in $D(\mathcal{O}')$. Thus we see that it suffices to prove that $Rf_*$ commutes with products in the derived category (which are not just given by products of complexes, see Injectives, Lemma 19.13.4). However, since $Rf_*$ is a right adjoint by Lemma 21.20.1 this follows formally (see Categories, Lemma 4.24.5). Caution: Note that we cannot apply Categories, Lemma 4.24.5 directly as $R\mathop{\mathrm{lim}}\nolimits K_ n$ is not a limit in $D(\mathcal{O})$. $\square$

Remark 21.23.4. Let $(\mathcal{C}, \mathcal{O})$ be a ringed site. Let $(K_ n)$ be an inverse system in $D(\mathcal{O})$. Set $K = R\mathop{\mathrm{lim}}\nolimits K_ n$. For each $n$ and $m$ let $\mathcal{H}^ m_ n = H^ m(K_ n)$ be the $m$th cohomology sheaf of $K_ n$ and similarly set $\mathcal{H}^ m = H^ m(K)$. Let us denote $\underline{\mathcal{H}}^ m_ n$ the presheaf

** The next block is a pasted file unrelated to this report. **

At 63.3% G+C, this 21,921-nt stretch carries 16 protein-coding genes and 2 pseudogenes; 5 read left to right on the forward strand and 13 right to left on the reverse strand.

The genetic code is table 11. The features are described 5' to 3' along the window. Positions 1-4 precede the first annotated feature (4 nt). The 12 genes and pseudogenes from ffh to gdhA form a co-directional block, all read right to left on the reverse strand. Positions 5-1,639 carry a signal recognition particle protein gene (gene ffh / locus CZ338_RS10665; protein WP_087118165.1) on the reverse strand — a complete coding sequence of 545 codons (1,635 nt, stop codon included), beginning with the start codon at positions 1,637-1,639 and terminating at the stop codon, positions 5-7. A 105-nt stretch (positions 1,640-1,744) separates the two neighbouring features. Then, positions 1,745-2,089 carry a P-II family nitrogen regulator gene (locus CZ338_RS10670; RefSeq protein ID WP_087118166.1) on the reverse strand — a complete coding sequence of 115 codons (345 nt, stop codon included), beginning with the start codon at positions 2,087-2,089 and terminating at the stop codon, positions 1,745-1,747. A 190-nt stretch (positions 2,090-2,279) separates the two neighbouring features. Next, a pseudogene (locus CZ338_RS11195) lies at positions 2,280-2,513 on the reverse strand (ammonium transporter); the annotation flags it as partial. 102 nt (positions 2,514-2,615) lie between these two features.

\[ U \longmapsto \underline{\mathcal{H}}^ m_ n(U) = H^ m(U, K_ n) \]

Similarly we set $\underline{\mathcal{H}}^ m(U) = H^ m(U, K)$. By Lemma 21.21.3 we see that $\mathcal{H}^ m_ n$ is the sheafification of $\underline{\mathcal{H}}^ m_ n$ and $\mathcal{H}^ m$ is the sheafification of $\underline{\mathcal{H}}^ m$. Here is a diagram

\[ \xymatrix{ K \ar@{=}[d] & \underline{\mathcal{H}}^ m \ar[d] \ar[r] & \mathcal{H}^ m \ar[d] \\ R\mathop{\mathrm{lim}}\nolimits K_ n & \mathop{\mathrm{lim}}\nolimits \underline{\mathcal{H}}^ m_ n \ar[r] & \mathop{\mathrm{lim}}\nolimits \mathcal{H}^ m_ n } \]

In general it may not be the case that $\mathop{\mathrm{lim}}\nolimits \mathcal{H}^ m_ n$ is the sheafification of $\mathop{\mathrm{lim}}\nolimits \underline{\mathcal{H}}^ m_ n$. If $U \in \mathcal{C}$, then we have short exact sequences